It must be hard to be told as a politician that there is virtually nothing you can do to improve your chances of winning an election for a major office. The real kicker would be pollsters and pundits indicating that your opponent could die and still triumph at the polls.
Such is the lot of Neel Kashkari, memorably described by Matt Taibbi as “The 35 year-old dingbat from Goldman someone put in charge of handing out $700 billion bailout dollars”. After that brief but wildly successful career serving the welfare of the same plutocratic interest that tanked the economy in the first place, Kashkari got it into his head that he would make a good Governor of California. Residents of the Golden State are inclined to disagree, favouring incumbent Jerry Brown by over twenty points. It’s early in the campaign, but given the unpopularity of the GOP’s economic fundamentalism and its long and troubled reign over the state vis-à-vis undemocratic supermajority rules, voters are unlikely to experience a serious change of heart.
And some pundits suspect that even if Jerry Brown keeled over after a campaign rally (not that he’s likely to have to hold many of those), “there’s a good chance that most voters would pick a dead Brown (and, by extension, a live Gavin Newsom) over a live Kashkari”.
It’s a pity that this insipid right-wing establishment candidate, who has nothing of interest to say about the public good that his party has spent the last couple of decades trashing, is the only challenger Jerry Brown will face in November. Because Brown himself represents right-wing conventional wisdom about how to manage the economy at the expense of the individuals who comprise our society.
And Jerry Brown is also very confused.
The same night that he won nearly 55% of the vote in a field of 15 candidates, 35 points ahead of the closest competitor, Brown was asked about a policy agenda for the election and the next four years. The governor was typically dismissive, sniffing as he dismissed the premise behind the reporter’s question.
“It’s not just proposing new ideas”, the Governor replied (beginning around the 3:20 mark), “We’ve got a lot of ideas. Now we gotta make them work. We have problems about water and the drought, we have issues of public safety and the courts telling us we have to reduce our prison population. We have a lot of low-income families that need healthcare and also need special help when it comes to school. So all of that is already embodied in law, but I want to go up and down the state making sure we can operationalize it”.
I remember a college history professor enjoining our class never to use a vague pronoun like “it” when something more concrete and identifiable could do a better job of explaining your argument or premise to the reader, advice I do my best to practice and pass on to my students. Of course, she was assuming that clarity was our ambition in communicating, and it’s a good job she never had Jerry Brown in the classroom.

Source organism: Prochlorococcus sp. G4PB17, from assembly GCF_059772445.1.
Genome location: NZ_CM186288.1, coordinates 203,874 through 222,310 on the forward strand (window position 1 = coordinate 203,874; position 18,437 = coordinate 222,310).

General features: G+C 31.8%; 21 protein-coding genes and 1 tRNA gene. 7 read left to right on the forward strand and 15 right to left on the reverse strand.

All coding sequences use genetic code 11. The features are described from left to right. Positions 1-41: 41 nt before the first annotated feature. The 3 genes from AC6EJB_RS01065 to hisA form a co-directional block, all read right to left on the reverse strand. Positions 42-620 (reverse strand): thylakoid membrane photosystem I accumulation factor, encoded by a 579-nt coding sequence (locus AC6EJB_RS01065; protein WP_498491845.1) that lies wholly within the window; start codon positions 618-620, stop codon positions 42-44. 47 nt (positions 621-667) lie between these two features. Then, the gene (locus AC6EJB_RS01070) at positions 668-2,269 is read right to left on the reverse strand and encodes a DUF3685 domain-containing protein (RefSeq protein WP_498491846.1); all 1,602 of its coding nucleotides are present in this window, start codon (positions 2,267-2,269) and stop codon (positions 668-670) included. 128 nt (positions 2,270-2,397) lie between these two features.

Because the Governor’s statement is astonishing. Not only are we unsure as to what the “it” at the end of the sentence actually refers, there is a basic confusion between “ideas” and “problems”, which most people will agree are not the same thing. The confusion is more than grammatical, and will prove fatal to California if voters do not demand greater clarity from the Governor.
The idea that we have good solutions—“embodied in law”—to our problems with natural resource allocation, chronic poverty, underemployment, the impoverishment of our education sphere, our broken prison system, and our mangled political structure is risible. The notion that all we need is for Jerry Brown to don his hard hat and swing up and down the state looking over municipalities’ shoulders to make sure all is in good working order is absurd.
Unlike my history teacher, Jerry Brown is not interested in clarity. Most of his political career has been based around triangulation and obfuscation. He overwhelms the press with juicy quotes and enough homilies to fill miles of column inches, counting on them not to notice that he has provided them with information either totally void of content or else with content that is entirely inaccurate or contradictory, as in this case.
The confusion of “ideas” with “problems”, and the total absence of “solutions”, fits with Brown’s cynical view of his role as Governor. He sees his task as being to manage rather than mend our crippled state, his diagnosis having convinced him that our ills are of a chronic and incurable variety. This conveniently lets the Governor off the hook, and fits in with his strategy of ballot-box budgeting, where he lazily passes the buck to voters without making any structural adjustments to integrate the approach with our system’s already-strained use of direct democracy.
Brown’s GOP rival is unlikely to have any interest or luck in holding the Governor to account for these faults, and so it will fall to those members of our society most affected or offended by Brown’s neglect of the poor, the young, the sick, or the weak to pressure him into doing his job. But further responsibility rests with the media which has spent the last five years giving the Governor a free pass. Journalists should start subjecting the Governor’s program of crippling austerity to greater scrutiny, and they could start by questioning his claim that we don’t need new policies or ideas to reclaim our state for the public.